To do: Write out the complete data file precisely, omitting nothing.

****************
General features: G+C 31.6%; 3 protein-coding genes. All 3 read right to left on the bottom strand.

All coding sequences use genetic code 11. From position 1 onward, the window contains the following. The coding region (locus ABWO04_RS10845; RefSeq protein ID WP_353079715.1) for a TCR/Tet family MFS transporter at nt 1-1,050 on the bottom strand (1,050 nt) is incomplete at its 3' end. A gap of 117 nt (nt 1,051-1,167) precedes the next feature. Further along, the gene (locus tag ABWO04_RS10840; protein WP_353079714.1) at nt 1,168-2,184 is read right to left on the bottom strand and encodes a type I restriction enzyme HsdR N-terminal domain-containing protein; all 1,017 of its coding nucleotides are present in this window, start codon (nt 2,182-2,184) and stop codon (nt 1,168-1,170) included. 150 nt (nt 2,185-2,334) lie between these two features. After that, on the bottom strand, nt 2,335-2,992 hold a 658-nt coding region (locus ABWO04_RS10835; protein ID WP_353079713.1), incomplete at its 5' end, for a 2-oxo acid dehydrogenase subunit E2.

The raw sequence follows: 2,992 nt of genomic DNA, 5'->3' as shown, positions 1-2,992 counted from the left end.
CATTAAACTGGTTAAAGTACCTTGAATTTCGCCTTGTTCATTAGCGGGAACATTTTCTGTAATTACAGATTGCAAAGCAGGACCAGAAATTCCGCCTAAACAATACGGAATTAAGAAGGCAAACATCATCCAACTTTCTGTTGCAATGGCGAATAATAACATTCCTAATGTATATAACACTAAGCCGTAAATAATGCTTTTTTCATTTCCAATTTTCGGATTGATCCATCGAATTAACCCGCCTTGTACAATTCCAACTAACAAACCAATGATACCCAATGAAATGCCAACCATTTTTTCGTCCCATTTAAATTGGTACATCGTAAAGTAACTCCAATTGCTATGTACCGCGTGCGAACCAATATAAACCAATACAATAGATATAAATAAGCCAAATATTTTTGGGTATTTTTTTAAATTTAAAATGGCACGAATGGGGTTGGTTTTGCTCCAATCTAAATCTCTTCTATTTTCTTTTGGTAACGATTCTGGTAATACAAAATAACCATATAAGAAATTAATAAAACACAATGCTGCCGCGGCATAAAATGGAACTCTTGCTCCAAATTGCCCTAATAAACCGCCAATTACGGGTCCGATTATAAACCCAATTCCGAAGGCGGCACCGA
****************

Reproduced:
General features: G+C 31.6%; 3 protein-coding genes. All 3 read right to left on the bottom strand.

All coding sequences use genetic code 11. From position 1 onward, the window contains the following. The coding region (locus ABWO04_RS10845; RefSeq protein ID WP_353079715.1) for a TCR/Tet family MFS transporter at nt 1-1,050 on the bottom strand (1,050 nt) is incomplete at its 3' end. A gap of 117 nt (nt 1,051-1,167) precedes the next feature. Further along, the gene (locus tag ABWO04_RS10840; protein WP_353079714.1) at nt 1,168-2,184 is read right to left on the bottom strand and encodes a type I restriction enzyme HsdR N-terminal domain-containing protein; all 1,017 of its coding nucleotides are present in this window, start codon (nt 2,182-2,184) and stop codon (nt 1,168-1,170) included. 150 nt (nt 2,185-2,334) lie between these two features. After that, on the bottom strand, nt 2,335-2,992 hold a 658-nt coding region (locus ABWO04_RS10835; protein ID WP_353079713.1), incomplete at its 5' end, for a 2-oxo acid dehydrogenase subunit E2.

The raw sequence follows: 2,992 nt of genomic DNA, 5'->3' as shown, positions 1-2,992 counted from the left end.
CATTAAACTGGTTAAAGTACCTTGAATTTCGCCTTGTTCATTAGCGGGAACATTTTCTGTAATTACAGATTGCAAAGCAGGACCAGAAATTCCGCCTAAACAATACGGAATTAAGAAGGCAAACATCATCCAACTTTCTGTTGCAATGGCGAATAATAACATTCCTAATGTATATAACACTAAGCCGTAAATAATGCTTTTTTCATTTCCAATTTTCGGATTGATCCATCGAATTAACCCGCCTTGTACAATTCCAACTAACAAACCAATGATACCCAATGAAATGCCAACCATTTTTTCGTCCCATTTAAATTGGTACATCGTAAAGTAACTCCAATTGCTATGTACCGCGTGCGAACCAATATAAACCAATACAATAGATATAAATAAGCCAAATATTTTTGGGTATTTTTTTAAATTTAAAATGGCACGAATGGGGTTGGTTTTGCTCCAATCTAAATCTCTTCTATTTTCTTTTGGTAACGATTCTGGTAATACAAAATAACCATATAAGAAATTAATAAAACACAATGCTGCCGCGGCATAAAATGGAACTCTTGCTCCAAATTGCCCTAATAAACCGCCAATTACGGGTCCGATTATAAACCCAATTCCGAAGGCGGCACCGA